I have been making these cinnamon rolls for decades now. I’ll admit that after the boys left home, I went several years without making them. But now that we are all in the same city again, having family meals, with grandkids in the picture, I’ve gone back to this recipe.
To me, it’s like coming home to a dear friend. There are plenty of cinnamon roll recipes out there. But this classic version is very special to me. This recipe not only makes big, delicious, rustic, fluffy decadent rolls, but it is also the only cinnamon roll recipe I have ever made. And the recipe came from a cookbook I received as a shower gift for my wedding.
To be honest, I’m not completely sure who gifted me the Betty Crocker’s Cookbook: New and Revised Edition. I believe it was Steve’s grandma, Ruby. And I was grateful for it MANY TIMES in the early years our marriage. See, I couldn’t really cook when we first got married. And this cookbook often saved me from seeing my then 29-inch waist of a husband get even slimmer. I think he is probably grateful to this cookbook too!
I made these cinnamon rolls again for the first time in ages on Christmas morning. Truth be told, I was making them for my daughter-in-law, Shania. She loves yeast breads, and she does have a sweet tooth. Although I expected that my 4-year-old granddaughter Bella would like them (show me a kid who DOESN’T like cinnamon rolls), I was taken aback by how much she LOVED them.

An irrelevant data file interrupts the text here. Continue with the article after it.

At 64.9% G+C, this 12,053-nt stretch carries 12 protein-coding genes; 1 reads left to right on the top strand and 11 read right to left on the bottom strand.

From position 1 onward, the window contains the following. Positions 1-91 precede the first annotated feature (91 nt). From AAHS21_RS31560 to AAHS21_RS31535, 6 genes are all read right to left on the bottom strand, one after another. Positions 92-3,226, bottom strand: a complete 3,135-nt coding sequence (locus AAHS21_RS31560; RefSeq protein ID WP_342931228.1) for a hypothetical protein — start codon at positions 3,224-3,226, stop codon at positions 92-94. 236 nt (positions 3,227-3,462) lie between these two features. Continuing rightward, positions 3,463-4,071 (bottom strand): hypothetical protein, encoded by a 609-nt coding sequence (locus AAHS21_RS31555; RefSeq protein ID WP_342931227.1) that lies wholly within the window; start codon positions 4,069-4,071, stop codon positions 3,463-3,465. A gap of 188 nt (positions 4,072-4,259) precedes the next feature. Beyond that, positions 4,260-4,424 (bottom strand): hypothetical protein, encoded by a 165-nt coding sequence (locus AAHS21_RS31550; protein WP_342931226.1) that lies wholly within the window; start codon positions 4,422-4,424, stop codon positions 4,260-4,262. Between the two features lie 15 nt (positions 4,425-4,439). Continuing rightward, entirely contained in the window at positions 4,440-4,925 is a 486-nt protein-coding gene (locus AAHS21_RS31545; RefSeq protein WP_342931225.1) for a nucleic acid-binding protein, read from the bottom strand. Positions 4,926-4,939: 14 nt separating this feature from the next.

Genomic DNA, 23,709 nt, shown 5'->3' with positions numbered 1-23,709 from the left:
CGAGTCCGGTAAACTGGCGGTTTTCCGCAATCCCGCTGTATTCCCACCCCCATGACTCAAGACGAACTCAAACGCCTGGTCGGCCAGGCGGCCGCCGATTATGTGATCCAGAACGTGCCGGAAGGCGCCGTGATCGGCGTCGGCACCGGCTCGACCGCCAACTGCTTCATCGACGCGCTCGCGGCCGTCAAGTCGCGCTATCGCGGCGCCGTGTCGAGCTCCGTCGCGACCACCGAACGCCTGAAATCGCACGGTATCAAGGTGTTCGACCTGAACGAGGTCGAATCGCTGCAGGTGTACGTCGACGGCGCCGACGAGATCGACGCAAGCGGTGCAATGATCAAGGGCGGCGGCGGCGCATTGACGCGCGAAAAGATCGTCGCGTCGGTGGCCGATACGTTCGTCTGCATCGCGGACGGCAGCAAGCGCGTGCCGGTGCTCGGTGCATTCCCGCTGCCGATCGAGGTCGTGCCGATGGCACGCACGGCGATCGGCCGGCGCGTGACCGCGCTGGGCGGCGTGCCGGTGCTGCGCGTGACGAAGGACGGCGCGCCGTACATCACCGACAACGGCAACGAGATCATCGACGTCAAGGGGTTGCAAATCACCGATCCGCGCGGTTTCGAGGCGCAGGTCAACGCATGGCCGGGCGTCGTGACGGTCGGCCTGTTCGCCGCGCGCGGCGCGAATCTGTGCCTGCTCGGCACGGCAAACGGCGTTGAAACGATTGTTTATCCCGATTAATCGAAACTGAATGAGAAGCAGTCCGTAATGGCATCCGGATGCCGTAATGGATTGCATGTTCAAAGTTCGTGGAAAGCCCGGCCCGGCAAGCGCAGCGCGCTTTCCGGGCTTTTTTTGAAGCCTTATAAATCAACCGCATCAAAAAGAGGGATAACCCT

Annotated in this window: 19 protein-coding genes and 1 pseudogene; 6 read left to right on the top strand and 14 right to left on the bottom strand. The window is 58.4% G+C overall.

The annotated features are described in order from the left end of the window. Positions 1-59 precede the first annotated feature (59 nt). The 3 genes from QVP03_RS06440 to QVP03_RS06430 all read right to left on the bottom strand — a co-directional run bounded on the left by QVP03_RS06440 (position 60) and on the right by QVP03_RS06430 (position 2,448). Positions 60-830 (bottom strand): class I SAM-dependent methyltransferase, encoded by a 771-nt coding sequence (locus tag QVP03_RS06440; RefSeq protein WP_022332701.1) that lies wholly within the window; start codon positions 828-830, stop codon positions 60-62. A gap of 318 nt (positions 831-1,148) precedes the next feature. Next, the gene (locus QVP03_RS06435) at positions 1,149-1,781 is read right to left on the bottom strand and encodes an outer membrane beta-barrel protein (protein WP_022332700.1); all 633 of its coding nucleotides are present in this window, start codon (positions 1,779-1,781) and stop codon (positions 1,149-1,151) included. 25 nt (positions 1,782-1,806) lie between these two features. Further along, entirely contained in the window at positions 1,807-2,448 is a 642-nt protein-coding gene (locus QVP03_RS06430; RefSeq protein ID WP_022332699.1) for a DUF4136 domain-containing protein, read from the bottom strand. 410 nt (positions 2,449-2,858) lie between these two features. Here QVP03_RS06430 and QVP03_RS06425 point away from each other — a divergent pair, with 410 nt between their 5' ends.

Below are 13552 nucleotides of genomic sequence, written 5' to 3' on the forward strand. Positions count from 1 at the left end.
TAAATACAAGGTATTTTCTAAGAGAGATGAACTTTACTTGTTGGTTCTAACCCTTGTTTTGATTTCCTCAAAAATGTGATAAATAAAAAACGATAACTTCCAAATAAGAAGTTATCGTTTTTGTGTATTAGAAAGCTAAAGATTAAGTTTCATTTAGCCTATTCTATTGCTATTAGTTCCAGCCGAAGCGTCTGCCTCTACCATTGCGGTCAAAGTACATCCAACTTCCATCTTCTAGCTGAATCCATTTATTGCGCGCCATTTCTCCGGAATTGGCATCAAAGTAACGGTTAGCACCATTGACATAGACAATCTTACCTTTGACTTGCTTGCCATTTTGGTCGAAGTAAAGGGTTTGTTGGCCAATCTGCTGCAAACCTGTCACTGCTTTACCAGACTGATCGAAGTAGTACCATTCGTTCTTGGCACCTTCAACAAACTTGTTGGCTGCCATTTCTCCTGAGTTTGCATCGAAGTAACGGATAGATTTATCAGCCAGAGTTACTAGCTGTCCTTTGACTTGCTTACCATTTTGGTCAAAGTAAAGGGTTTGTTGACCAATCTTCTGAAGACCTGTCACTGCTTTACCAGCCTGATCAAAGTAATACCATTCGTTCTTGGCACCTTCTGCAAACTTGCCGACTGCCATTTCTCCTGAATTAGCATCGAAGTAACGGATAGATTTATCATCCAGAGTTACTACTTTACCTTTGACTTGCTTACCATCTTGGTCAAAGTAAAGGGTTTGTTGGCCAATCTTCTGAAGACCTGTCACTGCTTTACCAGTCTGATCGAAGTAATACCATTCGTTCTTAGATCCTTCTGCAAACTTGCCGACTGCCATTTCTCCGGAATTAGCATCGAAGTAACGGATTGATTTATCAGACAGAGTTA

We had a family lunch with my brother and his family last weekend. Sam was working, but Shania and the girls came, as well as Matt. I had decided to serve breakfast for lunch, so I called my bestie and college roomie for her breakfast casserole recipe (which I will be posting soon), made a double batch of sausage kolaches, and added some fresh fruit. But remembering how much both Bella and Shania enjoyed the cinnamon rolls, I made a batch of those as well.
Sam told me that Bella has been asking for Grandma Lori’s cinnamon roll all week. That is when it occurred to me that this recipe is worth sharing. Not only because it is a GREAT recipe, but also because when I searched for it online, it took me a bit to find this version, it is that old. I thought it might be time to polish up an old gem.
Betty Crocker, thanks for an oldie but goodie! I hope this becomes a go-to for another young cook out there somewhere!
Let’s make betty crocker’s cinnamon rolls
This is what you need for the sweet roll dough. And here are a couple of notes.
The milk should be lukewarm AFTER scalding. Scalded milk makes the cinnamon roll lighter, fluffier, and enhances the cinnamon flavor. I just pop it in the microwave for a few seconds and turn it off right after it starts to boil. Then I let it cool a bit.